Is it possible that the emails of major corporate CEOs have been hacked and insider information harvested from them? Unfortunately, it is highly likely. In a post I wrote on CEO email scams, I explained how such scams operate and why they have successfully bagged over $3 billion for the hackers. Most CEO scams trick company employees into wiring money into an account that the employee believes to be valid. In the scenario above, it appears that the hackers may have found another way to get money, selling the insider information that they accidentally stumbled across during their CEO hacking.
But there is more frightening information here. It appears these hackers have had keyloggers installed on employee devices to gather information from bank and law firm networks. This is something that would take a certain amount of hacking skill to do. More than likely, they would have had to penetrate the banks’ cyber defenses by tricking an employee into downloading a file in a phishing email or clicking on a link that would eventually lead the victim to installing malware on their device. It’s a hit and miss strategy that succeeds in direct proportion to the ignorance of the employees and the quality of a firm’s cybersecurity defenses. Well-educated, vigilant employees within relatively secure networks make this strategy highly inefficient.
This is where the scariness reaches another level. The RedOwl report shows that hacking groups, or even Stock Insiders members, have actively recruited bank and corporate employees. In one instance, they wanted bank employees to give them access to computers that make money transfers. The hackers promised to pay them “7 figures on a weekly basis” for every week that they continue to have access to these computers. Here is a conversation between one hacker and a bank employee uncovered by RedOwl.
Some hackers will pay employees to install malware on a bank or corporate network, but this requires the employee to have some hacking skills and there is a real risk that the attempt will be detected.
Far better, in my opinion, would be for a hacker to arrange for an employee to ‘accidentally’ open an attachment or click on a bad link in a phishing email that the hacker sends them. This would enable the hacker to have remote-access malware installed on a key device through which they would infiltrate the network, getting what it is they are looking for. They would not have to worry about relying on or training a technologically-challenged employee. They would not have to teach them hacking techniques and the employee would not have to endanger themselves by making an inept move.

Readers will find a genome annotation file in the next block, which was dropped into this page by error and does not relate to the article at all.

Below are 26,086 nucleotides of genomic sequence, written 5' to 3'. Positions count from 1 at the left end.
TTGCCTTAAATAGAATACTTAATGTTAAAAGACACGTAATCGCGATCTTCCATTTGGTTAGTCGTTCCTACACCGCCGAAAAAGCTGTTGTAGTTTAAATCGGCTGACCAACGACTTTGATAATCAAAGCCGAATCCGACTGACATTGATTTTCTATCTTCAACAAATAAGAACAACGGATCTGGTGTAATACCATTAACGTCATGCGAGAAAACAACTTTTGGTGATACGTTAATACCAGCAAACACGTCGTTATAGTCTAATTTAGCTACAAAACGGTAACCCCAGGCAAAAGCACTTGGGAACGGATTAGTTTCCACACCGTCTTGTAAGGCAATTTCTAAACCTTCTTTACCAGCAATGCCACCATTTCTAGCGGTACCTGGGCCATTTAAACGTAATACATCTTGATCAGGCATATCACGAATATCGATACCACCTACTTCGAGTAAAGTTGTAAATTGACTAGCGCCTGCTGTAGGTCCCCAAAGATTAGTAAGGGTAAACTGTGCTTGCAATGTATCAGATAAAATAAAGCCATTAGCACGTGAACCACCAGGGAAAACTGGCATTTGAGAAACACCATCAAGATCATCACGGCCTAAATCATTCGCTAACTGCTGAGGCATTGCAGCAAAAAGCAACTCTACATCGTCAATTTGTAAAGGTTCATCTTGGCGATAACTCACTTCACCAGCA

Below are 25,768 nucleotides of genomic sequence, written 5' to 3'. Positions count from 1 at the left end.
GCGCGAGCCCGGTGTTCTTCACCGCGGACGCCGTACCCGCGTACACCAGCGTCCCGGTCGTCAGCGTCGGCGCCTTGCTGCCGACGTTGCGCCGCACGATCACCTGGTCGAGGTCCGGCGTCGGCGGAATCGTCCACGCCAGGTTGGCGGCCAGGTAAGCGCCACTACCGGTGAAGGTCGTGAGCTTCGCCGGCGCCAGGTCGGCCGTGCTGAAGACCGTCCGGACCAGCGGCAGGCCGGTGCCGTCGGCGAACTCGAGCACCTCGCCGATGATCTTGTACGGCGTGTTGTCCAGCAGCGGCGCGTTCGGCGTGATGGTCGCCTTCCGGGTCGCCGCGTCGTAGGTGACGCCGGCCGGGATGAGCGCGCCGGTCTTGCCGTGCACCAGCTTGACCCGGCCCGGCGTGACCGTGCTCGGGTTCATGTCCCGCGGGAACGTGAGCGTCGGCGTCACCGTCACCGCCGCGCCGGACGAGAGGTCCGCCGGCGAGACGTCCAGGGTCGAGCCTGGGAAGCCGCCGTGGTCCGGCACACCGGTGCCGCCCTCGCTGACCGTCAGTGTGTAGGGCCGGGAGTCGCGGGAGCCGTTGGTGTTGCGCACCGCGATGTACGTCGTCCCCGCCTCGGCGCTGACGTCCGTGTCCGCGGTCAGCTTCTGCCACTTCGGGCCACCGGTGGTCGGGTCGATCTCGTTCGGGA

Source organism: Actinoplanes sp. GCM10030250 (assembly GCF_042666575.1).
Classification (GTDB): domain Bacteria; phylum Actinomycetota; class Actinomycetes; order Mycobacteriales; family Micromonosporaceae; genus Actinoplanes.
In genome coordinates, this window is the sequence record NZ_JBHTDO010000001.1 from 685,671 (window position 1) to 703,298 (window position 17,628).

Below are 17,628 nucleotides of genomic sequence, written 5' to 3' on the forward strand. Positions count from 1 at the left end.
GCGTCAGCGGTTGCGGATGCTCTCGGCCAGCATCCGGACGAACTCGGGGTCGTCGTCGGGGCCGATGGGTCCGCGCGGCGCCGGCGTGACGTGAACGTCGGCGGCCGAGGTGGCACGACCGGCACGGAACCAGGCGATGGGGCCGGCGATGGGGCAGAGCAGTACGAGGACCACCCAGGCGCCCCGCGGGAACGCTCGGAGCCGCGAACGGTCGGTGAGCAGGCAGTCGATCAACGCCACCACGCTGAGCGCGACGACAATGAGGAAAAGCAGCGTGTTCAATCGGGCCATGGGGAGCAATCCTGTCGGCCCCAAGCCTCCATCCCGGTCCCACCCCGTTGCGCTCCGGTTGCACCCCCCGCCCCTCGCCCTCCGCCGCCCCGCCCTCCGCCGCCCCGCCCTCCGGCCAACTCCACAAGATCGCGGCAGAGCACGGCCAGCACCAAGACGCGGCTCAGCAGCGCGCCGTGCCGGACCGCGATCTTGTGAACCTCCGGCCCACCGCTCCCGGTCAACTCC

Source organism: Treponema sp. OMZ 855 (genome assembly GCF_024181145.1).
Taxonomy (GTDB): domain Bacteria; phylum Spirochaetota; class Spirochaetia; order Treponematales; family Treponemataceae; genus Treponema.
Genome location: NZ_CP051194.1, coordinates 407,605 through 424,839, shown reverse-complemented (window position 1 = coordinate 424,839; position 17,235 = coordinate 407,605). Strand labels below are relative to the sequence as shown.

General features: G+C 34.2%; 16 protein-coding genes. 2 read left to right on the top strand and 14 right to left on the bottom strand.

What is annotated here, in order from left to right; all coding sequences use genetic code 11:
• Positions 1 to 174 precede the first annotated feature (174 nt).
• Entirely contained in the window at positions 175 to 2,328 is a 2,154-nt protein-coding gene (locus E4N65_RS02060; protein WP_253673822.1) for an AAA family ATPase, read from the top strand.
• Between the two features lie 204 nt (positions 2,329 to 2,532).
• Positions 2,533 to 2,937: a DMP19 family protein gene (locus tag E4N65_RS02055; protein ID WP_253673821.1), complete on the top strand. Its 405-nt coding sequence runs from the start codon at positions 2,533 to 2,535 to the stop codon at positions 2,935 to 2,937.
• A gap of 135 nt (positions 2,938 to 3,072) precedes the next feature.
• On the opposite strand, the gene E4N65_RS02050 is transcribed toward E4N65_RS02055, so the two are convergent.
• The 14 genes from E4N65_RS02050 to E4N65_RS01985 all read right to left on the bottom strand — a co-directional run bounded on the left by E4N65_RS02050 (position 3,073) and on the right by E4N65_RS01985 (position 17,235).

Even if caught in such an arranged scam, the employee could simply claim ignorance. If the planned phishing email was well designed, such a plea of ignorance might seem valid. The employee would simply suffer some reprimand. At worse, the employee would be fired. However, if the money they made in the fraud scam was anything like the numbers mentioned above, they may not even worry about losing their jobs. In fact, a good hacker with good malware would be able to erase all evidence relating to the intrusion so the employee’s complicity could not be proved.
The weak point here is the hacker’s payment of the insider. That’s where the deep web comes in. Deep web deals are held in escrow by the administrator until both sides are satisfied. In other words, if the hacker agrees that the employee has done the job, the administrator will release payment to the insider. My guess would be that this payment would have to be close to a yearly salary as an employee would, even if not proven to be involved in the hack, be at risk of losing their job due to incompetence. There are other cases of insiders being blackmailed into working with the hackers.
So do you have insiders working for hackers in your company or bank? Have you been suspicious of an employee who compromised your firm by ‘accidentally’ installing malware? Look for the usual danger signs. Was the employee already disgruntled? Did they suddenly find themselves in financial straits? Are they buying expensive things, like cars, that they shouldn’t really be able to afford? The problem with this type of attack is that education will not help. A company can do all the cybersecurity awareness training that it wants, but it can never be absolutely sure that a particular employee simply forgot the training and made a stupid decision. Sadly, such insider training is nearly foolproof and, because of this, may embolden employees to work with deep web sites and hackers. Participation in deep web markets by legitimate trading firms has the potential to become an expected, if secret, part of any trading firm’s tactics. It may even be that any firm that does not use the deep web for an investment edge will be considered behind the times.
The WorkPlay Solution: Ultra-secure, hardware separation, which puts two or more, non-communicating operating systems on any endpoint device (smartphone, tablet, laptop) will prevent insider coercion from accessing sensitive company data. The end user can even install malware on their device, but, it will not be able to cross the hardware barrier and access the corporate network.